ALEXANDRIA, Va. — The National Community Pharmacists Association on Thursday applauded the Kentucky Senate for voting to pass S.B. 107, a bill that will provide transparency regarding how pharmacy reimbursements are determined for multiple source generic drugs, and establish an appeals process when a dispute arises over those payment levels.
“Pharmacists made the business case in presenting their argument to the Senate for transparency in how MAC prices are set," commented Robert McFalls, executive director of the Kentucky Pharmacists Association. "Now, we will turn our efforts to the House, which also is very supportive of issues affecting community pharmacies, to get this legislation passed and enacted as quickly as possible."
“As we stated in our letter to the Kentucky Senate before it approved this common-sense reform, the MAC process is analogous to a carpenter contracting to build a house for a customer without knowing how much they will be paid, how much their materials will ultimately cost, or how or when those costs will change," stated Douglas Hoey, NCPA CEO. "Obviously that’s no way to run a business, but that’s the system PBMs force upon pharmacies, and that must change.”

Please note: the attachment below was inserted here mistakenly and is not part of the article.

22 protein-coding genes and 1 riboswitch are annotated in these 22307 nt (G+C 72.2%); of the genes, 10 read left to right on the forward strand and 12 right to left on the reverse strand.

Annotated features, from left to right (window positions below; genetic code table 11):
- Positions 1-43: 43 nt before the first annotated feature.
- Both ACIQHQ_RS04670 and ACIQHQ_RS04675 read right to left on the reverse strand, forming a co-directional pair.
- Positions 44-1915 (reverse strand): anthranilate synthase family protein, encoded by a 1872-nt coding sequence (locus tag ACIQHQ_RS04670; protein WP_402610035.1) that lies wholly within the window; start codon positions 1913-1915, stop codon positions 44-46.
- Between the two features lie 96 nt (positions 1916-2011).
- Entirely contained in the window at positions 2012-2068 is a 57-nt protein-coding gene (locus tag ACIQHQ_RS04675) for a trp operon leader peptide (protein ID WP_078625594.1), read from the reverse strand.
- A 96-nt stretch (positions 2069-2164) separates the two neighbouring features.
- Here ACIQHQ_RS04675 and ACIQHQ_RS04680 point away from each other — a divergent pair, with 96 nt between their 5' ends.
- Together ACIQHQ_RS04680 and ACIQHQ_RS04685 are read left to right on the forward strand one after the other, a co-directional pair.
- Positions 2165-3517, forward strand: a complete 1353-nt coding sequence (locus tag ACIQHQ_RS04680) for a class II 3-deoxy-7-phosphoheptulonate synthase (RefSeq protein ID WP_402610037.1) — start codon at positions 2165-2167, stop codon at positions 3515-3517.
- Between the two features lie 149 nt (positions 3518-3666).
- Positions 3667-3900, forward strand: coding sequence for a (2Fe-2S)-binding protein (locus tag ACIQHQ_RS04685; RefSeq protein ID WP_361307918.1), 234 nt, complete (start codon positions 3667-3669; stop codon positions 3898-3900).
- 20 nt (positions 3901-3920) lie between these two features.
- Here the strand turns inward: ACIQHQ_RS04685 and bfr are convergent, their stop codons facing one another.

NCPA urged the Kentucky House to pass similar legislation that NCPA has supported in previous legislative sessions.
Kentucky’s 507 independent community pharmacies employ approximately 5,300 people, and are most affected by the current MAC process, NCPA noted. "These small business health care providers receive 90% of their revenue from prescription drugs, and 80% of that mix is generic, most of which are subject to the MAC lists," the association stated.
S.B. 107 would create a set of standards with relation to categorizations and formularies for how PBMs craft their MAC lists, require more frequent updates, and streamline the process for pharmacy reimbursement appeals.